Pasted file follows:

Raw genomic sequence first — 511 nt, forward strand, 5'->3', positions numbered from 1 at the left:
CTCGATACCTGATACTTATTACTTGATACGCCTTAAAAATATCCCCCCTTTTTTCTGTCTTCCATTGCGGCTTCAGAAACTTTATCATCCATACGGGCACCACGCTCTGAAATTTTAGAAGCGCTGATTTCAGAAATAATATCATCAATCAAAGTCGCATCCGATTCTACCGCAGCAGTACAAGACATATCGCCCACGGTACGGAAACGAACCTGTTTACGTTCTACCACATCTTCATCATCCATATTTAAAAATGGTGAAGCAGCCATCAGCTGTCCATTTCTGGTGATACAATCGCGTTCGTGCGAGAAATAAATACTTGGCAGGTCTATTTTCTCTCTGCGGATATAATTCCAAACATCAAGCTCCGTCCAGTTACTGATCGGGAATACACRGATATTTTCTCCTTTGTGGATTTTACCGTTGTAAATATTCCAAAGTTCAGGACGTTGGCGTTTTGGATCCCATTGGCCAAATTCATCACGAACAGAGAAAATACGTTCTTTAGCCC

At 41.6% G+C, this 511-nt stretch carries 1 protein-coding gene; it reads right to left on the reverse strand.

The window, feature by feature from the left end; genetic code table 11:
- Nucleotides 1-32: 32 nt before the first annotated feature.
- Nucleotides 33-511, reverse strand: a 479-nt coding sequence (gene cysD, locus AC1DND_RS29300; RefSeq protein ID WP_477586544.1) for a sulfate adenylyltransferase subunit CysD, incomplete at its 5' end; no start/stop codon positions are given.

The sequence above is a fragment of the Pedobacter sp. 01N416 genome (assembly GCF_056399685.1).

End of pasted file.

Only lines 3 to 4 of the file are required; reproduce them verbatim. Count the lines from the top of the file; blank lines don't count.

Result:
At 41.6% G+C, this 511-nt stretch carries 1 protein-coding gene; it reads right to left on the reverse strand.

The window, feature by feature from the left end; genetic code table 11: